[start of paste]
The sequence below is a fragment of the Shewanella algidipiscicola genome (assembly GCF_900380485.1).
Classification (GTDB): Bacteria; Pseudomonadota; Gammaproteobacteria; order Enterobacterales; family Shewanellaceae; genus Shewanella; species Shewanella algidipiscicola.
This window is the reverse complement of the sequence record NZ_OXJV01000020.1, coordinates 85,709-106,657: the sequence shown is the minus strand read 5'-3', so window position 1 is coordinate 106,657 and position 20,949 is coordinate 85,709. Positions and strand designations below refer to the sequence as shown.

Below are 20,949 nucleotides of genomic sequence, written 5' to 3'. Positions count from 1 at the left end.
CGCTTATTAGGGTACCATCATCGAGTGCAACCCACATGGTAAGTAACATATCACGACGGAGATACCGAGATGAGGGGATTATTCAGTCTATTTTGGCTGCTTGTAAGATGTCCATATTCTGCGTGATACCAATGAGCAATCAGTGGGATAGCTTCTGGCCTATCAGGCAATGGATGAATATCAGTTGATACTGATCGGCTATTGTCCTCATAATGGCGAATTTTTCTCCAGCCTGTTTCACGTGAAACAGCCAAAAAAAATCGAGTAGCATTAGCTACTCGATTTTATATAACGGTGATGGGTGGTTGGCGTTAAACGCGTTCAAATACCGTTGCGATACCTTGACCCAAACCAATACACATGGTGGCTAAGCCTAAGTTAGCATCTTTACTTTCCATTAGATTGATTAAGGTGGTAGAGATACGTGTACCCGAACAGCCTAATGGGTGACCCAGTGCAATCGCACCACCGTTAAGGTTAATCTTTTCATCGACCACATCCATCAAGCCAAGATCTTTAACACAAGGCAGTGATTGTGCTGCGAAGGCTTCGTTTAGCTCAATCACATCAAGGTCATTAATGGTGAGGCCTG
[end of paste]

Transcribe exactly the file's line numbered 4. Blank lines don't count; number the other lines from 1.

Below are 20,949 nucleotides of genomic sequence, written 5' to 3'. Positions count from 1 at the left end.